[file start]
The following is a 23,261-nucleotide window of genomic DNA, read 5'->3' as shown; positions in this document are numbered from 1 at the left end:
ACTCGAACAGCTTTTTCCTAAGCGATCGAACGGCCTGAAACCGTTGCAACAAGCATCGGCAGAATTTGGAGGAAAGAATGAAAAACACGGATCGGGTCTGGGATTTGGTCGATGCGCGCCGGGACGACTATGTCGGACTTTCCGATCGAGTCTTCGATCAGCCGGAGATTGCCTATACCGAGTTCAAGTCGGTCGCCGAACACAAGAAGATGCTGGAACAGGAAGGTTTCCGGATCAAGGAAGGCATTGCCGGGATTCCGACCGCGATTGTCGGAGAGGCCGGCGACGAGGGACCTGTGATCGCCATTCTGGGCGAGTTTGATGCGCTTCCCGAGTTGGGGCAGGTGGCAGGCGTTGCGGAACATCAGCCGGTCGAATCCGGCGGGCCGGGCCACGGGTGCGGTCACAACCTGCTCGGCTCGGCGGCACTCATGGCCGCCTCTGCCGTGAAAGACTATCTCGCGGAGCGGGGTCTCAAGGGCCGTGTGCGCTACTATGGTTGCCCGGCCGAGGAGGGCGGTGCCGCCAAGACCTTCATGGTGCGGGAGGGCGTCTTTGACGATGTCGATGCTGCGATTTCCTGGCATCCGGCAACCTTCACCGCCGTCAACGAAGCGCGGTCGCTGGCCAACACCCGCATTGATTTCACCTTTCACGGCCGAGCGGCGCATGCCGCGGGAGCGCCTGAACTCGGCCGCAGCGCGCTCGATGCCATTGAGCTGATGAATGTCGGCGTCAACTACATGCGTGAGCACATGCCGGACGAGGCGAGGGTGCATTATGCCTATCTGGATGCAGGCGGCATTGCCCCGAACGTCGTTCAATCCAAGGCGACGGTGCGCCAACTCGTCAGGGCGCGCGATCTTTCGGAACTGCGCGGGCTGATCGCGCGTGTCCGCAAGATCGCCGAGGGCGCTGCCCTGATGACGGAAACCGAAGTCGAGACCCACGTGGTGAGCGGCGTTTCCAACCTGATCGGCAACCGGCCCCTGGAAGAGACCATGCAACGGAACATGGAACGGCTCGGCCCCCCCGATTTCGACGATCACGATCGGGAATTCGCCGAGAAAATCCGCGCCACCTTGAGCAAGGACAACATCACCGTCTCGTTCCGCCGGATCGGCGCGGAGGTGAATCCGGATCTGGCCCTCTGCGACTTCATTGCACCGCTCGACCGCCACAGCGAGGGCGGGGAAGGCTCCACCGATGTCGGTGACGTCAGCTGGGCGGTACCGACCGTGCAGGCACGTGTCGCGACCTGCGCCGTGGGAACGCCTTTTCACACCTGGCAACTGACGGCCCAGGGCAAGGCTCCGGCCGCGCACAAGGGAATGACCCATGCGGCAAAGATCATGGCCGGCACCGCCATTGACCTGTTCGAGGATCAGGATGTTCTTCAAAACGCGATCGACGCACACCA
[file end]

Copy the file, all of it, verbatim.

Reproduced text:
The following is a 23,261-nucleotide window of genomic DNA, read 5'->3' as shown; positions in this document are numbered from 1 at the left end:
ACTCGAACAGCTTTTTCCTAAGCGATCGAACGGCCTGAAACCGTTGCAACAAGCATCGGCAGAATTTGGAGGAAAGAATGAAAAACACGGATCGGGTCTGGGATTTGGTCGATGCGCGCCGGGACGACTATGTCGGACTTTCCGATCGAGTCTTCGATCAGCCGGAGATTGCCTATACCGAGTTCAAGTCGGTCGCCGAACACAAGAAGATGCTGGAACAGGAAGGTTTCCGGATCAAGGAAGGCATTGCCGGGATTCCGACCGCGATTGTCGGAGAGGCCGGCGACGAGGGACCTGTGATCGCCATTCTGGGCGAGTTTGATGCGCTTCCCGAGTTGGGGCAGGTGGCAGGCGTTGCGGAACATCAGCCGGTCGAATCCGGCGGGCCGGGCCACGGGTGCGGTCACAACCTGCTCGGCTCGGCGGCACTCATGGCCGCCTCTGCCGTGAAAGACTATCTCGCGGAGCGGGGTCTCAAGGGCCGTGTGCGCTACTATGGTTGCCCGGCCGAGGAGGGCGGTGCCGCCAAGACCTTCATGGTGCGGGAGGGCGTCTTTGACGATGTCGATGCTGCGATTTCCTGGCATCCGGCAACCTTCACCGCCGTCAACGAAGCGCGGTCGCTGGCCAACACCCGCATTGATTTCACCTTTCACGGCCGAGCGGCGCATGCCGCGGGAGCGCCTGAACTCGGCCGCAGCGCGCTCGATGCCATTGAGCTGATGAATGTCGGCGTCAACTACATGCGTGAGCACATGCCGGACGAGGCGAGGGTGCATTATGCCTATCTGGATGCAGGCGGCATTGCCCCGAACGTCGTTCAATCCAAGGCGACGGTGCGCCAACTCGTCAGGGCGCGCGATCTTTCGGAACTGCGCGGGCTGATCGCGCGTGTCCGCAAGATCGCCGAGGGCGCTGCCCTGATGACGGAAACCGAAGTCGAGACCCACGTGGTGAGCGGCGTTTCCAACCTGATCGGCAACCGGCCCCTGGAAGAGACCATGCAACGGAACATGGAACGGCTCGGCCCCCCCGATTTCGACGATCACGATCGGGAATTCGCCGAGAAAATCCGCGCCACCTTGAGCAAGGACAACATCACCGTCTCGTTCCGCCGGATCGGCGCGGAGGTGAATCCGGATCTGGCCCTCTGCGACTTCATTGCACCGCTCGACCGCCACAGCGAGGGCGGGGAAGGCTCCACCGATGTCGGTGACGTCAGCTGGGCGGTACCGACCGTGCAGGCACGTGTCGCGACCTGCGCCGTGGGAACGCCTTTTCACACCTGGCAACTGACGGCCCAGGGCAAGGCTCCGGCCGCGCACAAGGGAATGACCCATGCGGCAAAGATCATGGCCGGCACCGCCATTGACCTGTTCGAGGATCAGGATGTTCTTCAAAACGCGATCGACGCACACCA